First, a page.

Transforming Outdoor Spaces: Placemaking

Some new products help create better results
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Sponsored by Bison Innovative Products, Cascade Architectural, Feeney, Inc., Humboldt Sawmill Company, and Soil Retention Products, Inc.
By Peter J. Arsenault, FAIA, NCARB, LEED AP

Specifying Coiled Wire Fabric

When selecting a coiled wire fabric system for an outdoor space, there are a many different choices of how it can be specified. Here are some things to keep in mind when specifying and designing with this innovative material.

Material makeup. Coiled wire fabric systems begin with a base metal wire in varieties of steel, aluminum, brass, copper, or stainless steel. The choice of the wire material and its gauge impact the weight, functionality, and aesthetics of the final fabric. By altering the base material, wire gauges, weave pattern, and finishes, the strength, rigidity, and appearance can all be chosen to meet the design or performance characteristics being sought. It is worth noting that the fabric is available in virtually unlimited widths, and up to 40 feet in length or height, so large installations can be achieved with a single panel in many cases. For projects needing more than a 40-foot span of fabric, multiple coils can be spliced together at the job site in a routine fashion and still create a continuous appearance.

Light Transparency. Coiled wire fabric will allow light to pass through, but how much and how visually transparent it appears will be based directly on the specified make-up of a particular fabric. Those with thicker wires and tighter weaves will obviously allow less light than those with thinner wires and more open weaves. Architects and designers can vary the level of transparency or sun shading by altering these factors to suit their needs. “Fullness” is another factor that designers can alter which will vary the level of light able to pass through the coiled wire fabric. By using more material than what is required to cover a given area, a billowing drapery effect may be achieved, causing the mesh to overlap which can be used to allow the desired amount of light penetration.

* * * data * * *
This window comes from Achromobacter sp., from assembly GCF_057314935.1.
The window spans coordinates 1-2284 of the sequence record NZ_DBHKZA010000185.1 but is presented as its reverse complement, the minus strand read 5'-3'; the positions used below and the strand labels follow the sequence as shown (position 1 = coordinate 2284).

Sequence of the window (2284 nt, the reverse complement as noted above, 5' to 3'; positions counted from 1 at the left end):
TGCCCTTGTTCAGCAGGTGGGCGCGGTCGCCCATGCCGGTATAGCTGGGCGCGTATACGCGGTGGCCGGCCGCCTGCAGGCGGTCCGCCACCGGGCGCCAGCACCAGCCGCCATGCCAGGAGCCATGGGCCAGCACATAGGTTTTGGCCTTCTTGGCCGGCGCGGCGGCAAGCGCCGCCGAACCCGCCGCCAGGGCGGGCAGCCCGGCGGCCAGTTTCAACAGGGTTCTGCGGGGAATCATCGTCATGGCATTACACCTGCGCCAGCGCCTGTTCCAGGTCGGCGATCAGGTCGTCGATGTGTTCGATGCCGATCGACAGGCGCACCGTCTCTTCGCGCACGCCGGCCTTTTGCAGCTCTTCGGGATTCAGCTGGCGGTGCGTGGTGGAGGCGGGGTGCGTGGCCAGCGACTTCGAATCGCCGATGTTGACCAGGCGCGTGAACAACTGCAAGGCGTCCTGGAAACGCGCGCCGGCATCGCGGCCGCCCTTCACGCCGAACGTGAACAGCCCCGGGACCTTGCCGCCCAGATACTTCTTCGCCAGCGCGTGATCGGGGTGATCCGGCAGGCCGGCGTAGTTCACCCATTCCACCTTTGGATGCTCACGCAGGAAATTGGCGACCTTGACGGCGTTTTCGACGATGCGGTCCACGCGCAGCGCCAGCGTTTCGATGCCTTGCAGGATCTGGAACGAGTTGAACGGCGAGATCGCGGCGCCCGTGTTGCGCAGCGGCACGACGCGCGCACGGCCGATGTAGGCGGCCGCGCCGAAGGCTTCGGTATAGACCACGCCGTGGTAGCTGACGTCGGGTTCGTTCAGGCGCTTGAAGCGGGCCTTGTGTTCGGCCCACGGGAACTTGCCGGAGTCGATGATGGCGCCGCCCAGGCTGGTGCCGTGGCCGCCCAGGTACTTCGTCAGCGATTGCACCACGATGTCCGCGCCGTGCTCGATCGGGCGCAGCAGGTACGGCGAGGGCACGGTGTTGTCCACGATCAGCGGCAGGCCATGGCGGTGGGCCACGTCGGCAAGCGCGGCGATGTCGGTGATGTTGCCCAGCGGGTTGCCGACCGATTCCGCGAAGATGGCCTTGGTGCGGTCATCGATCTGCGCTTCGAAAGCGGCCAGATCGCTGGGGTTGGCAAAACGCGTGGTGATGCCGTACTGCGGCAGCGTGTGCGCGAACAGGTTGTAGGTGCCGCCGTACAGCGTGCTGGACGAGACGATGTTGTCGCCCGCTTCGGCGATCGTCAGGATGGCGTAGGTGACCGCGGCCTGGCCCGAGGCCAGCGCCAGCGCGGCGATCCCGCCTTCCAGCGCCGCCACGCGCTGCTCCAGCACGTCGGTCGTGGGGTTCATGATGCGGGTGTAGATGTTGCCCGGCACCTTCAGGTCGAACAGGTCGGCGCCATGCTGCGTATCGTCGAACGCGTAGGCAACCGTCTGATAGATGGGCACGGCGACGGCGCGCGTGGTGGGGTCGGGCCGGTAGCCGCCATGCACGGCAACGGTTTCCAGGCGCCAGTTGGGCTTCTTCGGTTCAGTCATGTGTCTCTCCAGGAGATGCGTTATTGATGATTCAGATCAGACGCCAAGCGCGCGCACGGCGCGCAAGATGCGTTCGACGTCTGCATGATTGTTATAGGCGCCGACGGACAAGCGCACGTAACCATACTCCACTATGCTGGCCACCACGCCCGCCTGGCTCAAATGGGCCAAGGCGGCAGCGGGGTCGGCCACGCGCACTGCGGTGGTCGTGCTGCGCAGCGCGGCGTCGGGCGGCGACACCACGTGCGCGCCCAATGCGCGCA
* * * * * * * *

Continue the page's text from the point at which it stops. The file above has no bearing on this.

Formability. As with any fabric type of product, coiled wire fabric is free flowing and flexible. That means it can be formed and shaped to create undulating or curved surfaces, flat taut surfaces, or a combination of any of these. That allows for a high degree of creativity in how spaces are defined and articulated, both for walls and ceilings.

Color. Coiled wire fabric is available in either a natural, uncoated state, or with resilient powder-coating finishes for a sharp, long-lasting aesthetic. The color choices are broad, allowing it to be a successful part of virtually any design scheme. Further, the finishes can be specified to match any RAL color code or specified to comply with Declare labels from the International Living Future Institute to protect human health when used on interiors.

Performance Traits. It can be used for light diffusion or shading to enhance or control the ambient lighting of a space. It also serves very nicely as a surface to receive nighttime lighting. In appropriate strengths, it can provide partitioning for safety, fall protection, blast mitigation, and security. Further, when used in outdoor spaces, the material is durable enough to withstand those rigors as well.